London – Seoul-based eyewear brand Gentle Monster already had physical stores in retail hotspots like Beijing, Hong Kong, Singapore and diaspora-friendly Los Angeles and New York, but their website analytics kept showing some rather odd activity for a brand that had concentrated its promotional efforts on the Asian consumer. ‘A lot of the traffic originated from places where we didn’t even expect any traffic, and we realized that it’s not just Koreans and the Korean population overseas that was forming a market base,’ explained the brand’s global project development team.
So they followed the trail of data, which pointed to the European continent, and ventured out to set shop on this side of the world. And for a relatively niche brand, they didn’t go gentle or shyly into that good market – quite the contrary. They recently disembarked on Argyll Street in London’s Soho, surrounded by the likes of Aquascutum, Nike and a couple of Hennes & Mauritz properties. And how does a new arrival stand out on a high street crowded with well-known competition? With the help of some maladroit aliens.
Founded in the South Korean capital in 2011, Hankook Kim’s brand has attracted the eyeballs of sophisticated young customers located in the Venn Diagram of the mid-price and design-aware market – the brand’s sunglasses are in the 200-euro range. They’ve made their in-store installations, sensorial to an extreme and on the right side of kooky, a part of their image – as proof of that, their in-house design staff is reaching 100 members.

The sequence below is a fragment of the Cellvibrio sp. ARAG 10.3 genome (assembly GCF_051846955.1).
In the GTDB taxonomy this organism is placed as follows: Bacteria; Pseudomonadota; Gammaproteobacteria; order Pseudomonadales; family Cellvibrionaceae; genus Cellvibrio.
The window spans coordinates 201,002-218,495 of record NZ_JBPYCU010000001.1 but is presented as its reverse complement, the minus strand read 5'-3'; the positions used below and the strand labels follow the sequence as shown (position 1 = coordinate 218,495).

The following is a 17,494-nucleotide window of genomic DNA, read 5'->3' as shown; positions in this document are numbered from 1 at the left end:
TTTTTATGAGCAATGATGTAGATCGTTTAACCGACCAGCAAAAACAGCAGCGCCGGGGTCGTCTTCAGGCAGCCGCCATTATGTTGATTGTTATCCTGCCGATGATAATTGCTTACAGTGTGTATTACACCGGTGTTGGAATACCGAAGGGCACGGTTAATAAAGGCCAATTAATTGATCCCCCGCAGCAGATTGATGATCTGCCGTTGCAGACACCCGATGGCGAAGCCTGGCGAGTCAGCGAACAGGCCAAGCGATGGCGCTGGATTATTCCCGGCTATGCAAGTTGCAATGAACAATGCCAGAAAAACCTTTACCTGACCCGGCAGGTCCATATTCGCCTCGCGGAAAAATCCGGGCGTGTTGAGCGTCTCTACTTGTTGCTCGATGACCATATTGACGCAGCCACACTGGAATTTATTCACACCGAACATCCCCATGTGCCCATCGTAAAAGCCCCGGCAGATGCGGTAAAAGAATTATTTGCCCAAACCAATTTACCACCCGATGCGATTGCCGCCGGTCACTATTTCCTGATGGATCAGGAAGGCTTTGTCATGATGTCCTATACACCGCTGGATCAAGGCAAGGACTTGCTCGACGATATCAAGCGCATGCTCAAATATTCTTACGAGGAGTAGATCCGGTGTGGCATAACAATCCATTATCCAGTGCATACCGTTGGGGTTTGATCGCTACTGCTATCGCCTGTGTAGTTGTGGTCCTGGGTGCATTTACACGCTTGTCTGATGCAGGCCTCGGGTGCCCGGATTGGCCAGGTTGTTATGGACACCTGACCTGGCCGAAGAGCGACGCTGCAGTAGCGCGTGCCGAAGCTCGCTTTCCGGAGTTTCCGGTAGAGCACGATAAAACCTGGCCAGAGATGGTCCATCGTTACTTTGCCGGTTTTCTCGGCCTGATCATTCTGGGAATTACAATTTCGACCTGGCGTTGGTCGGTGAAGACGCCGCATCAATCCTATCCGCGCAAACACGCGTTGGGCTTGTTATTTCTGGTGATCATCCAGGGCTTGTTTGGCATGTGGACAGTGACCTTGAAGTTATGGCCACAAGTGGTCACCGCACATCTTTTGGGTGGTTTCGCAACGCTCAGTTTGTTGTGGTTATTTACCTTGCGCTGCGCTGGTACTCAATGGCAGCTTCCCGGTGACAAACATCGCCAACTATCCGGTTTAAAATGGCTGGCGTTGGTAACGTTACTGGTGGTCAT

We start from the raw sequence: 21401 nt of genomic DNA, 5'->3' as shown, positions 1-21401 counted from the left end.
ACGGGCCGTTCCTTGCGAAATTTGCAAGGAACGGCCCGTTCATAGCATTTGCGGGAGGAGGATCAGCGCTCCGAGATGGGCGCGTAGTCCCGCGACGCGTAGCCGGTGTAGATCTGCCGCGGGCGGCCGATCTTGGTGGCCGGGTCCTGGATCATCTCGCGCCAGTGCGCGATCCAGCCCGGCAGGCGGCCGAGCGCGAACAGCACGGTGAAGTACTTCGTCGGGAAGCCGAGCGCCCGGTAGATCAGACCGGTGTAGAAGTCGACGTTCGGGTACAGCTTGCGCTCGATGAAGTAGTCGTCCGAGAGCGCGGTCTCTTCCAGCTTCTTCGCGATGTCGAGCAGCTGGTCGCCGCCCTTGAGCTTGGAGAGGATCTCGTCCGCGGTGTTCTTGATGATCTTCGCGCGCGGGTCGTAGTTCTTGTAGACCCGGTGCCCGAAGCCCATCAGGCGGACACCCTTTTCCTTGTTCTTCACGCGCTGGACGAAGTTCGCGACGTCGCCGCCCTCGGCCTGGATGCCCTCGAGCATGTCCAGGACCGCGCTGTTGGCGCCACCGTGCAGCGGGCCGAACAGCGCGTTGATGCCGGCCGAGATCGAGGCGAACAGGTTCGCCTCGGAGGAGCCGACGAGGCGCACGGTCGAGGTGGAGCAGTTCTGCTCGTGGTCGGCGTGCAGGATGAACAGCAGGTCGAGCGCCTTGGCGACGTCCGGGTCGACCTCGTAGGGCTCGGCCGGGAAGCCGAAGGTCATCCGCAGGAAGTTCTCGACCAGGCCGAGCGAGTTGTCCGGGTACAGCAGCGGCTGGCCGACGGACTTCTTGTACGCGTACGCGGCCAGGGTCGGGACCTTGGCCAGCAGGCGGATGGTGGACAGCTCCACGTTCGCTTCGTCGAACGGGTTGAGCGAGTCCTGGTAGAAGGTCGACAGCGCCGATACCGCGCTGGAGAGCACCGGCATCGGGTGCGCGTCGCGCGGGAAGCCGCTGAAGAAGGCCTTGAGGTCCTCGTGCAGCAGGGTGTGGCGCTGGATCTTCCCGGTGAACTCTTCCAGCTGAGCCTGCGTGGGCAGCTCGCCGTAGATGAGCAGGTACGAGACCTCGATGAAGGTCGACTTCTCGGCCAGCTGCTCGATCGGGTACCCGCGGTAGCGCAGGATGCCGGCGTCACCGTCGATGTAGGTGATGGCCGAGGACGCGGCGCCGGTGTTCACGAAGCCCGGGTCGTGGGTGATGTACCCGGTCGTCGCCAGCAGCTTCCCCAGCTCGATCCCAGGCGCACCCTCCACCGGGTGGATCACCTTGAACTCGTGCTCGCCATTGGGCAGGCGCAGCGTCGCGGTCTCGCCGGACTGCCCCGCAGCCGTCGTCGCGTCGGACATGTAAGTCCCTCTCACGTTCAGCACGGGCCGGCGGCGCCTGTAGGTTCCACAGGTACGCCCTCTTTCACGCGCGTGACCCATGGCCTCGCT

For their London store, the team escalated the blobs and ruffles and petrous elements of their previous displays into a kinetic setup that features recently-landed aliens in the midst of becoming Bruce Lee. ‘What if aliens had to learn kung fu? What would it look like?’ the brand asked its kinetic designers with childlike curiosity. The answer came in the shapeless shape of large extra-terrestrial beings that look built out of pencil shavings, making iron fists into terracotta containers filled with sand and lifting their arms to balance plates on both hands. In the background, the video waterfalls of Japanese artist Ryoichi Kurokawa play on an infinite loop. And although it’s an optical accessory store, there’s something for the other senses: a deceptively elegant sculpture reveals its purpose every few minutes – it’s a startling gong – and the air is impregnated with a custom-made fragrance, based on the smell of incense burning in temples.